Seocho district in Seoul spearheads reform of large store regulations

By Candice Kim Posted : June 3, 2024, 17:33 Updated : June 3, 2024, 18:31
Customers grocery shopping-Yonhap
People shop at a large store in Seoul in this undated photo. Yonhap
SEOUL, June 3 (AJU PRESS) - Seoul's affluent Seocho district is poised to drastically loosen restrictions on the operating hours of large retail markets despite opposition from small vendors, a move that could have repercussions for other local authorities facing growing calls to overhaul the much-disputed regulations. 

On May 27, the ward office in southern Seoul announced a plan to reduce the night curfew for big-box stores and so-called super-supermarkets within the district from the current eight hours to one hour beginning in July.

Currently, the nation’s large retailers must close between midnight and 8 a.m. under the Distribution Industry Development Act, aimed at protecting traditional markets and small grocers from competition with larger chains.

The law gives district chiefs room to adjust the time in consultation with local businesses. 

Seocho set a new mandatory closure time from 2 a.m. to 3 a.m., becoming the first district in the nation to relax the restrictions since their introduction in 2012.

Seocho already changed another key element of the law in late January. 

Such big stores are required to observe two closure days per month, either on weekends or national holidays. A few districts outside Seoul shifted their mandatory closures from weekends to weekdays, and Seocho became the first district in Seoul to do so.

"We are now able to finally lift the restriction on operating hours, the last regulation that has remained unchanged despite rapid changes in the retail environment," Mayor Jun Sung-soo said on May 27, announcing the latest deregulation. 

He promised efforts to ensure “the growth and development of large stores lead to the revitalization of the local economy, job creation, and improved consumer satisfaction."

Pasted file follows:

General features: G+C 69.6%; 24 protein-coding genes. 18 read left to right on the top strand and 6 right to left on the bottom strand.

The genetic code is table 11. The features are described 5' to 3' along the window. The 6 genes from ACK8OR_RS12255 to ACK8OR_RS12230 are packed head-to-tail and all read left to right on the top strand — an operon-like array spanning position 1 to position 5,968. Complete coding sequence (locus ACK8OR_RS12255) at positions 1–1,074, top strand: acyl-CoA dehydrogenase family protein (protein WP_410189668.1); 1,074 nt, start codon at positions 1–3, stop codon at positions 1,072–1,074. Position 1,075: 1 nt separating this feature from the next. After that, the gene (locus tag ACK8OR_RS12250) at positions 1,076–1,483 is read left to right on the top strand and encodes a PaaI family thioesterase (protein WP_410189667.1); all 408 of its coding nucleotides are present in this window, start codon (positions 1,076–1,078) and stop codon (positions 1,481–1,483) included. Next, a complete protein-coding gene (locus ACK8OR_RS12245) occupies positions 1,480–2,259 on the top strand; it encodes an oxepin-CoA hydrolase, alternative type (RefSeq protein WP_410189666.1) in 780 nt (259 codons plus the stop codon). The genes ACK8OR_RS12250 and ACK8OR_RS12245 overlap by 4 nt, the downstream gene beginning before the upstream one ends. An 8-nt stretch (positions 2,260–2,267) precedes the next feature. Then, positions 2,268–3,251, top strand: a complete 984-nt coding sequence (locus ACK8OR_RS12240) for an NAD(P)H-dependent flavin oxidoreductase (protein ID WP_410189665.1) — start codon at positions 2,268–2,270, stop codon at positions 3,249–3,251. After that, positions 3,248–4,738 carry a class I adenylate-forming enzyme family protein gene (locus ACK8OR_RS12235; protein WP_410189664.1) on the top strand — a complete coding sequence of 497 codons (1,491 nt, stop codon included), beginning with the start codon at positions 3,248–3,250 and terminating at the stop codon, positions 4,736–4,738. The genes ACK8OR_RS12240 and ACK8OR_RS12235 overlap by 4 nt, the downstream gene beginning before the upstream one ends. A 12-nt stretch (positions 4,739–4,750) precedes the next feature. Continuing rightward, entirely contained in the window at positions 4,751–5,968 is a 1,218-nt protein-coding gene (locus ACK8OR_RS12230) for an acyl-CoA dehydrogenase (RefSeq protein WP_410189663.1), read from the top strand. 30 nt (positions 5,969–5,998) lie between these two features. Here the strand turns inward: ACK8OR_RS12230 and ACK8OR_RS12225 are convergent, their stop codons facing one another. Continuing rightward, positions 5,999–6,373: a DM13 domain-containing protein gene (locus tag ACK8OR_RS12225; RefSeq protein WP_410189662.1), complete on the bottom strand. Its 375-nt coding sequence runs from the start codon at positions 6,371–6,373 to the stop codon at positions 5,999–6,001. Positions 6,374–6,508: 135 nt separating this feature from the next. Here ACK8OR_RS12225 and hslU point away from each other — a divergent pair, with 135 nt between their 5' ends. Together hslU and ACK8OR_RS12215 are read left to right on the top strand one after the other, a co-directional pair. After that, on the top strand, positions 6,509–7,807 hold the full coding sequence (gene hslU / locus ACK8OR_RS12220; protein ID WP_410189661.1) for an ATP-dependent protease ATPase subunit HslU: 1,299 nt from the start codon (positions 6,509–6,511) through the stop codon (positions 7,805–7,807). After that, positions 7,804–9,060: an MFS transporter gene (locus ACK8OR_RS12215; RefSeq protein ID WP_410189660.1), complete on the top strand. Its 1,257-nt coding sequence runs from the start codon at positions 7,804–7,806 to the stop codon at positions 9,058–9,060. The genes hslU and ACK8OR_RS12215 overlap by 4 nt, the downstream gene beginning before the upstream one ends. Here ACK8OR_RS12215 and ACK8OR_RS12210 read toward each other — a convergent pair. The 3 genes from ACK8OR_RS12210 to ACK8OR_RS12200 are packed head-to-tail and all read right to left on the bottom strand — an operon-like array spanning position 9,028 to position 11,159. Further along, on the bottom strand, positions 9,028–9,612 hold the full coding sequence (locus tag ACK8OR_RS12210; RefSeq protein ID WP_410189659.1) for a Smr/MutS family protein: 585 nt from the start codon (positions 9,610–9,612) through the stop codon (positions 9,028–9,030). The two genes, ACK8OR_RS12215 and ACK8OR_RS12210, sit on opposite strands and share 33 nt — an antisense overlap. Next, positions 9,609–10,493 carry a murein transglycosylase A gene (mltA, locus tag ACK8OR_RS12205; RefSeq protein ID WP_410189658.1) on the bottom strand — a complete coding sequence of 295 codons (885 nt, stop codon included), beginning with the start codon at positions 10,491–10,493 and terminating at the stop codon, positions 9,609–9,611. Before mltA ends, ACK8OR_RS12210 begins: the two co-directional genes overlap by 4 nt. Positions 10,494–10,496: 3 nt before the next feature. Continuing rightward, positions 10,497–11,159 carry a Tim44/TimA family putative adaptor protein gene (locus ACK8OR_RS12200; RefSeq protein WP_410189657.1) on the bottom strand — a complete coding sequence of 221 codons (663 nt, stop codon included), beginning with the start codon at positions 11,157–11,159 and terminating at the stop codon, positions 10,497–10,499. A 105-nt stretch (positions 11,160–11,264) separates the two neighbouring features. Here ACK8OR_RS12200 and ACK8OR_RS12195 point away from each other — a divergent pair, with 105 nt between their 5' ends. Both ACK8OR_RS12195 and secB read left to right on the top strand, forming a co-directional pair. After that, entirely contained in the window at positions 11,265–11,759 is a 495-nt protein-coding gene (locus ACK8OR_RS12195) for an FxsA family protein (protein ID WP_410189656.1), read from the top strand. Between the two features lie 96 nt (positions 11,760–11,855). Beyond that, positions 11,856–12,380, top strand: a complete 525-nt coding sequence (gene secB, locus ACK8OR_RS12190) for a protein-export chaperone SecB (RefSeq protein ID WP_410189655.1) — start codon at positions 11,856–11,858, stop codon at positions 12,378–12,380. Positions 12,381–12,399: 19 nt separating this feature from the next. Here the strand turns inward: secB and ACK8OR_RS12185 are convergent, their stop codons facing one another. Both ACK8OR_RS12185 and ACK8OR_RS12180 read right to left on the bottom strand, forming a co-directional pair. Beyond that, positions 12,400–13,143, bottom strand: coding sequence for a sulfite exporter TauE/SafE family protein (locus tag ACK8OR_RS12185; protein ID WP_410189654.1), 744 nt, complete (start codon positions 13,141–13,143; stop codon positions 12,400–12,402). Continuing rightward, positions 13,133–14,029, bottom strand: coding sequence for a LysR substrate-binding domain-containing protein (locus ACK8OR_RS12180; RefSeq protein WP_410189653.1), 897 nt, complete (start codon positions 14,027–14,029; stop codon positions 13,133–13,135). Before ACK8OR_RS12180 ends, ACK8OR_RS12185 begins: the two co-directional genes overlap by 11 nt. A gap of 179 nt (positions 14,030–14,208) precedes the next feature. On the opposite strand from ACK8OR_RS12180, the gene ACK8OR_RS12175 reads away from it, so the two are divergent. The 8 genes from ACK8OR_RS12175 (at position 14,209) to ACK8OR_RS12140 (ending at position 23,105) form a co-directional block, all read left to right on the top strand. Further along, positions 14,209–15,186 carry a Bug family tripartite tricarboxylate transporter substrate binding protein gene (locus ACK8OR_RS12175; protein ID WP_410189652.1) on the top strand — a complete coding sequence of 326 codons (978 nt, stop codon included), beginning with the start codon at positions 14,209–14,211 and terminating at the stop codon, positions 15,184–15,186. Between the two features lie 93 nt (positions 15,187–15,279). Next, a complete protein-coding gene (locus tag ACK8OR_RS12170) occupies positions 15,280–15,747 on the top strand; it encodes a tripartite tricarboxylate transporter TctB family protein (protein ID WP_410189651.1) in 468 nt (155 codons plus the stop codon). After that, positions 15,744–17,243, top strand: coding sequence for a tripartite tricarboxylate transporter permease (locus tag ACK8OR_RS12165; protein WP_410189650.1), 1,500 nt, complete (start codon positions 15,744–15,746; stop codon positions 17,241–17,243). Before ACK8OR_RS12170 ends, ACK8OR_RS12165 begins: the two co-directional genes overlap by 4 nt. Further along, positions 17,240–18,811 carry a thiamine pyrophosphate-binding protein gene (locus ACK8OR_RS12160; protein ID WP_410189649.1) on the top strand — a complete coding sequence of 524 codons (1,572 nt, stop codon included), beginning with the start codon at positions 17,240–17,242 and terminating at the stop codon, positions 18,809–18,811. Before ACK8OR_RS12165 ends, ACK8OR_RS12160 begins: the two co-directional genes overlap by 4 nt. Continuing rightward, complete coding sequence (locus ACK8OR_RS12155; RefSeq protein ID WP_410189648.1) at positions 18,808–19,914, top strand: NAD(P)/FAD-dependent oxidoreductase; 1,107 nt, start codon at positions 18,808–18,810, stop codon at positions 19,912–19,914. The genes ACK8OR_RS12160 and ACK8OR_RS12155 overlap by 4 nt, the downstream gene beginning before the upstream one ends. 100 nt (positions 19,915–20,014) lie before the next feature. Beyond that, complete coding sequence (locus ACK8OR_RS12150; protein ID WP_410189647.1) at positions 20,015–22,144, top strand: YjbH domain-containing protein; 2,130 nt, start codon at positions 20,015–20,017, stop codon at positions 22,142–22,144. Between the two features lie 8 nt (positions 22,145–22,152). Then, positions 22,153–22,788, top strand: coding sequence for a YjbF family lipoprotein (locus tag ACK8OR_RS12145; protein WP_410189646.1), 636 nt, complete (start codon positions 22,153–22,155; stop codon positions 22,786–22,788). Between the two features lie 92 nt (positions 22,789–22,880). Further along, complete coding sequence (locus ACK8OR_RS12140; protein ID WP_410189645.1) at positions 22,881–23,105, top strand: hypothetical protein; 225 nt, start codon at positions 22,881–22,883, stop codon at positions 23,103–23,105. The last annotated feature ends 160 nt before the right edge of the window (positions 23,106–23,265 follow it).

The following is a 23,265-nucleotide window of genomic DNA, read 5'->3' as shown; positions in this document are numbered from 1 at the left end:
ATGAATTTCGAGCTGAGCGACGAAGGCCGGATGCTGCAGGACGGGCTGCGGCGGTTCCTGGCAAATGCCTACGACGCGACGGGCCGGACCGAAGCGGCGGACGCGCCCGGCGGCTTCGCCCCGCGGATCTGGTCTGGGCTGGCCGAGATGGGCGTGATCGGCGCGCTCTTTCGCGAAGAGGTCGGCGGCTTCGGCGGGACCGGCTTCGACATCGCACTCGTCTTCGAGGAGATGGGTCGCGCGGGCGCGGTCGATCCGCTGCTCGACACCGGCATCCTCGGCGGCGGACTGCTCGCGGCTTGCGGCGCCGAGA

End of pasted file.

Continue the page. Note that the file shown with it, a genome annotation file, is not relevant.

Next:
President Yoon Suk Yeol's administration had submitted a bill to remove the pair of restrictions, but it failed to pass before the previous parliament's term ended last week. 

Critics said the rules on mandatory closures have become outdated and ineffective. With the rise of e-commerce and 24/7 online shopping, consumers can easily pivot their purchasing to online platforms during the closure periods of large marts.

Furthermore, the restriction disproportionately impacts brick-and-mortar retailers while allowing unlimited operations for online-only retailers like Coupang that do not have physical storefronts subjected to the same rules. 
People shop at a large store in Seoul in this undated photo Yonhap
People shop at a large store in Seoul in this undated photo. Yonhap

The change will benefit four big-box marts — E-Mart Yangjae, Lotte Mart Seocho, Kim’s Club Gangnam, Costco Yangjae — and 33 large-sized supermarkets in the district, allowing them to operate around the clock except between 2 a.m. and 3 a.m. 

With extended operating hours, the large marts can commence dawn delivery services using their own facilities instead of relying on separate logistic centers. Even big stores near Seoul have to ship from distribution hubs in the satellite cities such as Gimpo or Yongin due to the curfews.

Retailers nationwide are watching closely to see if other districts follow suit. 

Following Seocho’s shift of mandatory closure days in January, scores of districts across the country took similar measures. 

This change has been well-received by consumers. In a survey by the Korea Chamber of Commerce and Industry in May involving 520 consumers in Seocho and other regions where such a shift was implemented, 81 percent expressed satisfaction with the change, with only 1.2 percent expressing dissatisfaction and 17.8 percent being neutral.

Major retailers strongly advocate for change. They argue that consumer habits have shifted, rendering current regulations ineffective in protecting traditional markets and simply pushing sales to online platforms that can operate unrestricted. 

But smaller stores strongly criticized Seocho’s move. “After Seocho shifted marts’ closure day from Sunday to weekdays, it has again announced a notice to change restricted hours. This is blocking small business owners’ survival path,” the Korea Supermarket Cooperative Federation said in a statement on Thursday. 

“Seocho’s full permission for dawn delivery is like sprinkling salt on a wound for small owners already struggling with declining profits, instead of finding ways to support them. The district needs to come to its senses,” it added.
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